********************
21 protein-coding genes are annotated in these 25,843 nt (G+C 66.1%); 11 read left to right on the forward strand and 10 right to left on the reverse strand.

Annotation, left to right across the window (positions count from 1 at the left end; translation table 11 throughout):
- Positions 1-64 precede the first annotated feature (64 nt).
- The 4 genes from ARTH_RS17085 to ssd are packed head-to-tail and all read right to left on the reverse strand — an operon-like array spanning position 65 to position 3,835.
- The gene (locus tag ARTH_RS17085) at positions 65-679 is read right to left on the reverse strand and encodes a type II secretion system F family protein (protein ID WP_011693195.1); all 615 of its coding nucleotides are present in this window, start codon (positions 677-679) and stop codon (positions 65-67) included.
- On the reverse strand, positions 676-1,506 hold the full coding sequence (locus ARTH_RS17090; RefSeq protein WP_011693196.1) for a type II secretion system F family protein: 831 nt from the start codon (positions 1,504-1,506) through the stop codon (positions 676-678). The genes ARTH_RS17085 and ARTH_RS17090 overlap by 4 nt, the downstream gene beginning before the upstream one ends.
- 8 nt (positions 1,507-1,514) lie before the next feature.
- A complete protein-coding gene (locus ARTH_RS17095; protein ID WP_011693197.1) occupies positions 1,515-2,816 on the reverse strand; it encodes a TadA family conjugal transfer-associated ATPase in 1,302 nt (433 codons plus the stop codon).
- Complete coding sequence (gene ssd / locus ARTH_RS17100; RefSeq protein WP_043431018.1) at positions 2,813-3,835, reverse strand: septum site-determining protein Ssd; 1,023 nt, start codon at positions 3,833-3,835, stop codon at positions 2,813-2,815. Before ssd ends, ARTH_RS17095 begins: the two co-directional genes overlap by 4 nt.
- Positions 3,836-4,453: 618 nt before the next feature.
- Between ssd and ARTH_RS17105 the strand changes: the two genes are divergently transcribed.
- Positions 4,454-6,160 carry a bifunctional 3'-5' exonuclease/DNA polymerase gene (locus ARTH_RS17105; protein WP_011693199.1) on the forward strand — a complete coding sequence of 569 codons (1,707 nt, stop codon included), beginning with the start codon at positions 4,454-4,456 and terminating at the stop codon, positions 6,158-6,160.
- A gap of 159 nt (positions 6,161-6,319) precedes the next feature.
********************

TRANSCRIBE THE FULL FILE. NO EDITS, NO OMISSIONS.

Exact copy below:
21 protein-coding genes are annotated in these 25,843 nt (G+C 66.1%); 11 read left to right on the forward strand and 10 right to left on the reverse strand.

Annotation, left to right across the window (positions count from 1 at the left end; translation table 11 throughout):
- Positions 1-64 precede the first annotated feature (64 nt).
- The 4 genes from ARTH_RS17085 to ssd are packed head-to-tail and all read right to left on the reverse strand — an operon-like array spanning position 65 to position 3,835.
- The gene (locus tag ARTH_RS17085) at positions 65-679 is read right to left on the reverse strand and encodes a type II secretion system F family protein (protein ID WP_011693195.1); all 615 of its coding nucleotides are present in this window, start codon (positions 677-679) and stop codon (positions 65-67) included.
- On the reverse strand, positions 676-1,506 hold the full coding sequence (locus ARTH_RS17090; RefSeq protein WP_011693196.1) for a type II secretion system F family protein: 831 nt from the start codon (positions 1,504-1,506) through the stop codon (positions 676-678). The genes ARTH_RS17085 and ARTH_RS17090 overlap by 4 nt, the downstream gene beginning before the upstream one ends.
- 8 nt (positions 1,507-1,514) lie before the next feature.
- A complete protein-coding gene (locus ARTH_RS17095; protein ID WP_011693197.1) occupies positions 1,515-2,816 on the reverse strand; it encodes a TadA family conjugal transfer-associated ATPase in 1,302 nt (433 codons plus the stop codon).
- Complete coding sequence (gene ssd / locus ARTH_RS17100; RefSeq protein WP_043431018.1) at positions 2,813-3,835, reverse strand: septum site-determining protein Ssd; 1,023 nt, start codon at positions 3,833-3,835, stop codon at positions 2,813-2,815. Before ssd ends, ARTH_RS17095 begins: the two co-directional genes overlap by 4 nt.
- Positions 3,836-4,453: 618 nt before the next feature.
- Between ssd and ARTH_RS17105 the strand changes: the two genes are divergently transcribed.
- Positions 4,454-6,160 carry a bifunctional 3'-5' exonuclease/DNA polymerase gene (locus ARTH_RS17105; protein WP_011693199.1) on the forward strand — a complete coding sequence of 569 codons (1,707 nt, stop codon included), beginning with the start codon at positions 4,454-4,456 and terminating at the stop codon, positions 6,158-6,160.
- A gap of 159 nt (positions 6,161-6,319) precedes the next feature.